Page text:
I managed to find the train to Oxford and fall into bed in a Bed and Breakfast.  When I woke up I had no idea where I was or what day it was.  I left the B&B to experience Oxford for the first time.  It was a Sunday.  I made my way down into the heart of Oxford looking for the address of the school I would be attending.  I found the location but could see no “school” anywhere.  I don’t remember ever feeling so alone.  I knew nobody and was thousands of miles from home.  I started worrying  that this school didn’t exist and somebody had taken me for a “royal” ride.  My money was gone—and I was alone and so screwed.  I was on the verge of panicking when, all of a sudden, the bells from all of the cathedrals and colleges of Oxford began to ring simultaneously.  I stood alone on a nearly deserted street and listened.  It was the most amazing thing I have ever heard then or since.  Beautiful.

All of a sudden it didn’t matter what would happen next.  This moment—this moment—was what I had traveled so far to experience–something completely out of my “real world” experience.  I wanted to dance and sing and spin in circles.

It was one of the greatest 8 seconds of my life.

So, maybe you are too far away to invite into one of our little dinner circles, but we can still share stories.  What was the greatest 8 seconds of your life?  You have the talking stick.

By the way, if you are in our area and would like to be added to our special guest list, just let me know.  Also by the way—there was a school on the top floor of a building and the six months I spent in Oxford were incredible!


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Is Anybody Listening? — 6 Comments

  1. Visiting my brother in Berkeley, as he was in the optometry school there, I went into San Francisco and purchased a ticket to the Symphony conducted by Loren Maazel. Back in Berkeley I mentioned this to my brother and he said he had friends going that night. He’d called them and I could get a ride. Five minutes after joining this man and his wife for a ride across the bay, the woman pulls out a cigarette case filled with 6 or 8 of the most beautifully rolled joints I’d ever seen. She handed one to me, then one to her husband and one for herself. No sharing here. I was so stoned when we got to the opera house. My seat was the last seat in the orchestra…6th row…center. I had never seen a large city symphony before this night in the early 70s. When Debussy’s La Mer was performed, I immediately started crying…just tears, no sobbing…it was more than 8 seconds…and it was until then, the highlight of my life. I was the only one around me wearing blue jeans with a tan corduroy jacket with alot of political patches and long hair. I will never forget that concert.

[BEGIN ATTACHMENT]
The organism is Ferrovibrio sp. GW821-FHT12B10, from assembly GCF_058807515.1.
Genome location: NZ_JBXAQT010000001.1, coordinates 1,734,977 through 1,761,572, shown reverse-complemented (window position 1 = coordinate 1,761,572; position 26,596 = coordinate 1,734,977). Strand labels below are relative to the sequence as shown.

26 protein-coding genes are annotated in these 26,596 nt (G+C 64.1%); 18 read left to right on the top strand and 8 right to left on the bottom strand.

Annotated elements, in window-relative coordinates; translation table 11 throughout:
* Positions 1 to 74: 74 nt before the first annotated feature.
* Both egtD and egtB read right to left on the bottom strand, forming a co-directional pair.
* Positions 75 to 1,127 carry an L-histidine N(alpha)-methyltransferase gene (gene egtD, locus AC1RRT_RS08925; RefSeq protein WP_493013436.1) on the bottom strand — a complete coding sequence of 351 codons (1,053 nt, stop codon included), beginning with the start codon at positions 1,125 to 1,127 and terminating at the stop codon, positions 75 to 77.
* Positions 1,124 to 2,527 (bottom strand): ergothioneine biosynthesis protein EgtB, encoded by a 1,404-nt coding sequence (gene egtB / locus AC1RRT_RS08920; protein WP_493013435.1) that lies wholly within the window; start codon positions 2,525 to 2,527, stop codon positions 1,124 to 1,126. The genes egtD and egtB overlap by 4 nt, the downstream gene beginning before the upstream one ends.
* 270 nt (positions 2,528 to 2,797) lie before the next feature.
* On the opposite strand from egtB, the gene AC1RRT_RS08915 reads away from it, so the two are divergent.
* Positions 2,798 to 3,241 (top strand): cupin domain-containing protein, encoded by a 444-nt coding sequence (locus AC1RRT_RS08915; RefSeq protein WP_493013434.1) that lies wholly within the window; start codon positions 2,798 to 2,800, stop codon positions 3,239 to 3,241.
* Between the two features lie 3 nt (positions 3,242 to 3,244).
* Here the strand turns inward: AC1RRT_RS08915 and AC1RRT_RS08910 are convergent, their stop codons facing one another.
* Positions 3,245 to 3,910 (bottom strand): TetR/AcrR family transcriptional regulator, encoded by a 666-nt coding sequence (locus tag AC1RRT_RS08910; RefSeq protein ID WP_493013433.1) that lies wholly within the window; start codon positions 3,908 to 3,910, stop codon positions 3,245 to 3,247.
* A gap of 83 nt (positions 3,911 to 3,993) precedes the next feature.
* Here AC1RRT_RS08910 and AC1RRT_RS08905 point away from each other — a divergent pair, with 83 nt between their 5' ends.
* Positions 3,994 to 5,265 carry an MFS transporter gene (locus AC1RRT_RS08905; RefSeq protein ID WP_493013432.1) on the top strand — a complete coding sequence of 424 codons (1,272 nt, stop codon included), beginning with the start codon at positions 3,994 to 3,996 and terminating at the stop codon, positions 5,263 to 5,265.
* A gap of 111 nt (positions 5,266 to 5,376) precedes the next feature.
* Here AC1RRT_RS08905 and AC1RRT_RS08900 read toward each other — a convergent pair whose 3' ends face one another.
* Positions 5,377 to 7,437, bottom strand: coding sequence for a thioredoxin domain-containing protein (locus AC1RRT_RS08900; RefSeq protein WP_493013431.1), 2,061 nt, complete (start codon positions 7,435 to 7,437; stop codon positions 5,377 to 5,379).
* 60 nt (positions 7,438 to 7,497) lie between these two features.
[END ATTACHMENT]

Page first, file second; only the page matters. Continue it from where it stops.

• Hi Barry,
      I was scrolling through the comments to find the ones I may have missed and found this one. What a fabulous story. I was sitting right next to you in that concert hearing it with you. Thanks so much for sharing this more than 8 greatest seconds.

      Jamie

  2. I’ve had many 8-second wonderful moments. But the most amazing one is when I was asleep one night a number of years ago and woke up to find my cousin Gabriel lying with me. It was a dream, of course; but it seemed so real that I lay there feeling we were together, talking and slightly hugging. He was 8 years older than I was; and from childhood on, we had always had an extraordinary and special bond. Then I must have fallen back to sleep–or the dream ended. It was about 8 seconds or so that he had been with me. BUT THEN the next day I was informed by his sister that he had been killed the night before in a car accident! And he had come to me after he died, I assume, because our tie was so very close–maybe closer than with any other person in his life. Oh, Gabe, I love you, too.